Last week, I caught my children playing “church” in the backyard — a game I used to play as a child, too. I watched inconspicuously so they wouldn’t see me.
My son Benjamin was pretending to be Pastor Stephen, who serves as our senior adult minister at University Park United Methodist Church in Dallas. Ruthie, our middle child, was Ms. Brooke, who is our interim minister to children and families. Pretending he was standing behind a pulpit, Benjamin shouted: “We have failed to love you with our whole hearts. We have not been an obedient church. Forgive us, we pray.”
I told my colleagues the next day that I caught my children reciting a portion of our weekly prayer of confession. I thought it was adorable, and it was, that they were pretending to be pastors and were shouting our liturgy to the grass and trees.
My wise and profound friend Stephen, though, caught the deeper significance of the moment. He said to me: “It’s exciting to think about a generation that grows up from that early in their spiritual formation knowing that the church can be ‘not obedient.’ I think for most of us, memories of that time in our lives are more along the lines of the church being able to do no wrong.”
As I’ve sat with it, I’ve realized what a gift it is that my children are learning early on that the church makes mistakes and that it needs to ask for forgiveness. Like Stephen, I, too, didn’t know the church could do wrong when I was a child. My thoughts of God and the church were almost one in the same, which made for some difficult theological deconstruction when I got older. I’m reminded now of the words of St. Augustine which I read once in seminary: “The church is ever and always, both, fallen and redeemed.”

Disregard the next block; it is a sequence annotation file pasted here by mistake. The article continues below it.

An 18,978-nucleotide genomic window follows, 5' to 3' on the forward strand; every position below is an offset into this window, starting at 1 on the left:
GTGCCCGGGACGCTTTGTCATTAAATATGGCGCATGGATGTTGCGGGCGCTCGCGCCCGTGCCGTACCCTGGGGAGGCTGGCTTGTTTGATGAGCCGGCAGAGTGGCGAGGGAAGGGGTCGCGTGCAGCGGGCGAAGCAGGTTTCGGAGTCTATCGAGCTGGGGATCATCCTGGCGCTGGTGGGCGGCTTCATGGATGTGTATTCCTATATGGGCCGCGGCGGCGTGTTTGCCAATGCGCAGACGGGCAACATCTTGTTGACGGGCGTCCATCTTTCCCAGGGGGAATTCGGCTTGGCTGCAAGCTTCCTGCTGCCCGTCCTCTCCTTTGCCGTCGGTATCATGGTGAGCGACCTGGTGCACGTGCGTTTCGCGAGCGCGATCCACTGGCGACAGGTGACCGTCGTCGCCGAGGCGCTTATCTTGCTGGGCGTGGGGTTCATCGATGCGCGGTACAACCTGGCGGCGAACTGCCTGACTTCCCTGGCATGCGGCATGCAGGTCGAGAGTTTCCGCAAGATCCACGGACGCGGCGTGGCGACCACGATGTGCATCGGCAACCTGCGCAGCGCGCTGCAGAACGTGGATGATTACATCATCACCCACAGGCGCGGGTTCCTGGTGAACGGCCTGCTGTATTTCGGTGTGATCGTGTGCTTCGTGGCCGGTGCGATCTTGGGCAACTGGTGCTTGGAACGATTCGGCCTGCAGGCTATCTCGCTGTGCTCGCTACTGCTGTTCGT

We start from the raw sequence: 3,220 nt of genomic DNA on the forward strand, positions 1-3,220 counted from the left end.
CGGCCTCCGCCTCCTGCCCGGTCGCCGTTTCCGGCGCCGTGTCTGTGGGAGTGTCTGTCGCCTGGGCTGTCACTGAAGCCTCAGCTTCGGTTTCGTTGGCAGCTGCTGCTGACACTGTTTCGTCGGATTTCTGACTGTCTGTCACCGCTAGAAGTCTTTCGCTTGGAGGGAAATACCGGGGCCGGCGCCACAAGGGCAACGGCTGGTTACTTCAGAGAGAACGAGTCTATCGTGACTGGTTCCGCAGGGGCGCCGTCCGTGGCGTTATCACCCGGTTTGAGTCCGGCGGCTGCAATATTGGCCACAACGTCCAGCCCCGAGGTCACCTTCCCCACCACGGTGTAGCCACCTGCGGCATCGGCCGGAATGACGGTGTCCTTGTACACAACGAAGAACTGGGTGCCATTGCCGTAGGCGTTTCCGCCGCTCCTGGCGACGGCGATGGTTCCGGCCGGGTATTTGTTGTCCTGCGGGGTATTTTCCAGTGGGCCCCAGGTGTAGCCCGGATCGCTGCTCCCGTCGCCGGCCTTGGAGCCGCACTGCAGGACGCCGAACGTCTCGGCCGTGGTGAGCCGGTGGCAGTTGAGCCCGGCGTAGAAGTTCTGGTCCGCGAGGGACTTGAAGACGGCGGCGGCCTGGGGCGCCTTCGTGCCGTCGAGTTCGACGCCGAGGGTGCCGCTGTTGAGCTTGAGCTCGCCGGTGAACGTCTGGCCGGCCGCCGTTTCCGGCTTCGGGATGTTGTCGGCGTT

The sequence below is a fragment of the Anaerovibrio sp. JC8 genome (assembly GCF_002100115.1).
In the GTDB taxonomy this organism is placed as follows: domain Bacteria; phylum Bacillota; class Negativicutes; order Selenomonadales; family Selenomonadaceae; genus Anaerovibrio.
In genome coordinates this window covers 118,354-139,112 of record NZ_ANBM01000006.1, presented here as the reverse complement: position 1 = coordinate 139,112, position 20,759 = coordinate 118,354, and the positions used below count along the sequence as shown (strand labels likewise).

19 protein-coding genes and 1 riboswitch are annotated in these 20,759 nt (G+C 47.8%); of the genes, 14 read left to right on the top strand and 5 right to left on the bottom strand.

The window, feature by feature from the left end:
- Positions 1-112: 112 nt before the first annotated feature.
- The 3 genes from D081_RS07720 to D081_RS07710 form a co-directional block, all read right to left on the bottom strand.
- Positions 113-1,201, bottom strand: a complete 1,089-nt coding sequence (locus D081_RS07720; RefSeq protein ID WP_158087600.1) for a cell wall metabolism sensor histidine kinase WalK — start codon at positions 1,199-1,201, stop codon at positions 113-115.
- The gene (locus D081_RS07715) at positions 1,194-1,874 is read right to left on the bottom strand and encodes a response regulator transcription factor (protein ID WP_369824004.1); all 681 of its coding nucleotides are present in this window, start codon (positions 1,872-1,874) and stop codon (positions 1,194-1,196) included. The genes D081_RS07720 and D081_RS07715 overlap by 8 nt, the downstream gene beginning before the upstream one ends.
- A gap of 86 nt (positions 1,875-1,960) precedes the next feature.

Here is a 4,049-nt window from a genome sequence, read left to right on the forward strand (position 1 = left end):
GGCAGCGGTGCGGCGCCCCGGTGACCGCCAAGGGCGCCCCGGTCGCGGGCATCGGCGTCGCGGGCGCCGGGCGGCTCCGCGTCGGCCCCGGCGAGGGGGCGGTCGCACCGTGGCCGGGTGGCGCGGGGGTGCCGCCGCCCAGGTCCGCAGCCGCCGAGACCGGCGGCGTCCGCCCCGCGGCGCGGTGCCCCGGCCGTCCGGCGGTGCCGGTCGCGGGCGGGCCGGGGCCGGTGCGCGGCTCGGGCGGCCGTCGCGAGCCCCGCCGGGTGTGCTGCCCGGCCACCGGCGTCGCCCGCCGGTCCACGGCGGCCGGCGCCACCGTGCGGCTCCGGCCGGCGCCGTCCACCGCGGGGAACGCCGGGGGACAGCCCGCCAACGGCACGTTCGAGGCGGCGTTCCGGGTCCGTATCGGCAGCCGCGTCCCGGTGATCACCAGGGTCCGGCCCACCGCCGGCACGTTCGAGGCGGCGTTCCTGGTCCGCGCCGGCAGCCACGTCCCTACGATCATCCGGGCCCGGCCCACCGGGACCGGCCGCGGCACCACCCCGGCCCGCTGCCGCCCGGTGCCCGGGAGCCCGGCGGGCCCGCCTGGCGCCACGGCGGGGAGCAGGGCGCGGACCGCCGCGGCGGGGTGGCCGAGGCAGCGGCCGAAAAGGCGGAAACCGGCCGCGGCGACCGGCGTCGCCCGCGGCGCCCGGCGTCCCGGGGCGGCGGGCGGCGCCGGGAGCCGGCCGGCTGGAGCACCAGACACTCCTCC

I’ve discovered in my 10 years of ministry that the church can either be in the healing business or the hurting business. And as hard as we try to be a place that heals, we will inevitably hurt people, because we’re fallen too. Hopefully, this early knowledge will prepare my children to confess often, ask for forgiveness, and live more fully into their redeemed selves. It gives me hope for the future of the church.
“If you have children, I hope you’ll bring them to worship. And if they act like hooligans, don’t worry.”
As a side note, my children are very untamed in worship. I’m a female minister who is also a mother. It’s a hard thing to balance, particularly on Sunday mornings when I sit on a chancel and watch their “misbehavior” from a distance. I often leave the service frustrated by their commotion and, truthfully, a little (well, maybe a lot) embarrassed. Shouldn’t the pastors’ children be the best behaved?
But now, after having witnessed their backyard “church” play, and having pondered its significance, I’m realizing that they’re like sponges, soaking up every word we proclaim. Slowly but surely, they’re being shaped by our liturgy, whether we’re aware of it or not, and it’s molding them into who I hope they will inevitably become. What a gift.
So, if you have children, I hope you’ll bring them to worship. And if they act like hooligans, don’t worry. The pastor’s kids do too. And together, week after week, we’ll confess our disobedience.
Victoria Robb Powers serves as executive pastor at University Park United Methodist Church in Dallas.